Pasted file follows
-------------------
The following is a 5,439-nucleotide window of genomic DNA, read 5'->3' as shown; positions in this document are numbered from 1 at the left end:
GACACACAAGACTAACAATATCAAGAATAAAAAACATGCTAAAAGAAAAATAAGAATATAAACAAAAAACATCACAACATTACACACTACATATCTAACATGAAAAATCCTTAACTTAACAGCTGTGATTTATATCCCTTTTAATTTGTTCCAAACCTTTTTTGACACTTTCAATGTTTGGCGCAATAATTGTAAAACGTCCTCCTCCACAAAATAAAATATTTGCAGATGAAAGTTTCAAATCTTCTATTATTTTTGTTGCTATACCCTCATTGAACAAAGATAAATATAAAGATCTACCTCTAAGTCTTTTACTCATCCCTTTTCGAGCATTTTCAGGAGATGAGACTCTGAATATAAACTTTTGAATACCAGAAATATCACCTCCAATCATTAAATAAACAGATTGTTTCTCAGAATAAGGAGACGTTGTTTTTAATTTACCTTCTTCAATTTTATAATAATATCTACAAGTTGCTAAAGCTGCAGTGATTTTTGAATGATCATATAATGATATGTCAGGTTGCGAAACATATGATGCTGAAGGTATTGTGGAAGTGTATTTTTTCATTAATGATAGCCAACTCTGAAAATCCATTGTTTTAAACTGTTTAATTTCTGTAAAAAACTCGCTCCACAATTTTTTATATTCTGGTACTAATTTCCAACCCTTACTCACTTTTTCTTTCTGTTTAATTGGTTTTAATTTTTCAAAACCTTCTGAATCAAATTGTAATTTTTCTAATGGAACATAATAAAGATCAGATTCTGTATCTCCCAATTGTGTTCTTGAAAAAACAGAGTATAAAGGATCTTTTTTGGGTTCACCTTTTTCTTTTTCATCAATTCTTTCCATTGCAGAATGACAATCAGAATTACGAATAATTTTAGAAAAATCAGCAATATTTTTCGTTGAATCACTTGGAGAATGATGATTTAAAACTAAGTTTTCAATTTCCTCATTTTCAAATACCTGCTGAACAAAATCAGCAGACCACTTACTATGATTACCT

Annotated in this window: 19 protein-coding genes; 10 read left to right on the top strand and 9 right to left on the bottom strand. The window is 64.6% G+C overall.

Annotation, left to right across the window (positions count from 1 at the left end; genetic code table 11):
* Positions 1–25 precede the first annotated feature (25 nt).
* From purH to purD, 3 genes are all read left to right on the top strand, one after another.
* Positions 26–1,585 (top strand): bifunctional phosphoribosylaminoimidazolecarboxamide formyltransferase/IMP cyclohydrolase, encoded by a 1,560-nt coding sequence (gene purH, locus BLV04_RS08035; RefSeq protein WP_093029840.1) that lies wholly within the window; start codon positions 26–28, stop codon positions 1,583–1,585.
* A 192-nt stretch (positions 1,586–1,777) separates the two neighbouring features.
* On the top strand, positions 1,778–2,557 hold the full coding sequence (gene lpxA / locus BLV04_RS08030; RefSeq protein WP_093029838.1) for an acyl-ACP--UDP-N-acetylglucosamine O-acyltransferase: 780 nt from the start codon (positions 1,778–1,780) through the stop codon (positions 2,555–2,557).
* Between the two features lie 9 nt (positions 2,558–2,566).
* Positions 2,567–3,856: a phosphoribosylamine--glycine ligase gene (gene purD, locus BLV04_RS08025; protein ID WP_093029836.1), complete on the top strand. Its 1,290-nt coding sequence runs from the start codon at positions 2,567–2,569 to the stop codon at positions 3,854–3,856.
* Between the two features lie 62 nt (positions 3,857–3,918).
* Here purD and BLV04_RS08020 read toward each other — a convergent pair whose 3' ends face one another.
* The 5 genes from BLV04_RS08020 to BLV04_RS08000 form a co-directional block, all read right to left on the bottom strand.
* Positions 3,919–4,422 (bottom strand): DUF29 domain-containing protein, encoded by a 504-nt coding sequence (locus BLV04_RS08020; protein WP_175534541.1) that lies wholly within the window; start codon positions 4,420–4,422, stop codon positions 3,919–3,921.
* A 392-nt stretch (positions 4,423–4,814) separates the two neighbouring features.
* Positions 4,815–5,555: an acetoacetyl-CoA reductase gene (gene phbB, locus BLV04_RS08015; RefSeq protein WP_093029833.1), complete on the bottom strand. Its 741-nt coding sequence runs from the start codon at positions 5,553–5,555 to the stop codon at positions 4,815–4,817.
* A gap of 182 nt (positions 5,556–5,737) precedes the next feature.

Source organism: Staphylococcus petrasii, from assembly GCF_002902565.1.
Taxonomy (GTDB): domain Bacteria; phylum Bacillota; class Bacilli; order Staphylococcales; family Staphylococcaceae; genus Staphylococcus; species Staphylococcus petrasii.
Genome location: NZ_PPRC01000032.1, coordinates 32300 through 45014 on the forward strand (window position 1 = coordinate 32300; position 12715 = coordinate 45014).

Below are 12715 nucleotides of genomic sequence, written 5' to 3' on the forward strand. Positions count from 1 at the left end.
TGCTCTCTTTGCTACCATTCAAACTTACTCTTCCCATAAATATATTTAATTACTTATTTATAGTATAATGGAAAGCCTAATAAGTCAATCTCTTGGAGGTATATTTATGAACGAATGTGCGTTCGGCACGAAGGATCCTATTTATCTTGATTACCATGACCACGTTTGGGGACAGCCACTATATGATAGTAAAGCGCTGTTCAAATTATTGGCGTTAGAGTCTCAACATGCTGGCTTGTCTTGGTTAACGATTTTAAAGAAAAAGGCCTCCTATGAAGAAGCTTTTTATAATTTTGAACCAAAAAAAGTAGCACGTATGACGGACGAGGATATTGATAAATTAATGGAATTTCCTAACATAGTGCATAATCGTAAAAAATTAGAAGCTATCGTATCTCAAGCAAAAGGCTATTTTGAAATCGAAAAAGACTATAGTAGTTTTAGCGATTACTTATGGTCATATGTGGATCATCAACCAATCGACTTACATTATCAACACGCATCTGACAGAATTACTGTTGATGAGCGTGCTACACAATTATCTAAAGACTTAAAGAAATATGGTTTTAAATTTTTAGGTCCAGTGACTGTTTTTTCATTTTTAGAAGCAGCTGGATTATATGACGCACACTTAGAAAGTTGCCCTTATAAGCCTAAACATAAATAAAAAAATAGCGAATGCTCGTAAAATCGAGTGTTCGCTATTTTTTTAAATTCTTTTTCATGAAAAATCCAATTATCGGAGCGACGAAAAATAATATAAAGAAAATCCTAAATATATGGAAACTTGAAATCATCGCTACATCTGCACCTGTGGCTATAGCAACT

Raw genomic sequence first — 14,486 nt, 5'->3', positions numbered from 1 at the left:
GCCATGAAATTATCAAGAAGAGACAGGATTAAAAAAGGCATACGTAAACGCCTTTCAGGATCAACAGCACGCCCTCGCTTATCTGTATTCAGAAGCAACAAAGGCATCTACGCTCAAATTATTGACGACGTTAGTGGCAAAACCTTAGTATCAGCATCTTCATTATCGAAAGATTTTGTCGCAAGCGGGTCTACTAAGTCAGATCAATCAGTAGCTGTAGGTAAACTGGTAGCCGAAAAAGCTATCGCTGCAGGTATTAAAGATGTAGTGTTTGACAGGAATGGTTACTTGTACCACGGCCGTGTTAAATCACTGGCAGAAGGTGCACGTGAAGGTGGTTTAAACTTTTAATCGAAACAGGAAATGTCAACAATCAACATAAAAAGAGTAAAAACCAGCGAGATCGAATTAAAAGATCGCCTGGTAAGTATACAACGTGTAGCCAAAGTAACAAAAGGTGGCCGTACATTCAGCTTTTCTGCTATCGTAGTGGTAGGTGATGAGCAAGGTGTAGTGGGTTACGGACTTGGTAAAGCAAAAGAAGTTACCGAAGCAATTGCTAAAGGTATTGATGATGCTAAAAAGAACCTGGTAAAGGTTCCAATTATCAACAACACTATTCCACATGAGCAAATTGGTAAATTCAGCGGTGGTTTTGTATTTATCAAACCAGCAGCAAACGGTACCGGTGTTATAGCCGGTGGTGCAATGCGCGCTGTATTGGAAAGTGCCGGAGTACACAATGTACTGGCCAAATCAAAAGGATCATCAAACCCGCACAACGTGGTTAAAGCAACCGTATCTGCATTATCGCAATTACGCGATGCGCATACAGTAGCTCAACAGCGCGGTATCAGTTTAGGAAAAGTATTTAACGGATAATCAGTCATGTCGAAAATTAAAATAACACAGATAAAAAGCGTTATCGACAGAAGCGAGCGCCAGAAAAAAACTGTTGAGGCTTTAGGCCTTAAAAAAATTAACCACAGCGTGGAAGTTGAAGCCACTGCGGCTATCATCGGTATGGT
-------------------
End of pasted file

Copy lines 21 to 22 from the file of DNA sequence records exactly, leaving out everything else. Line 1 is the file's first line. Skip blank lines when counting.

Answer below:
Genome location: NZ_PPRC01000032.1, coordinates 32300 through 45014 on the forward strand (window position 1 = coordinate 32300; position 12715 = coordinate 45014).

Below are 12715 nucleotides of genomic sequence, written 5' to 3' on the forward strand. Positions count from 1 at the left end.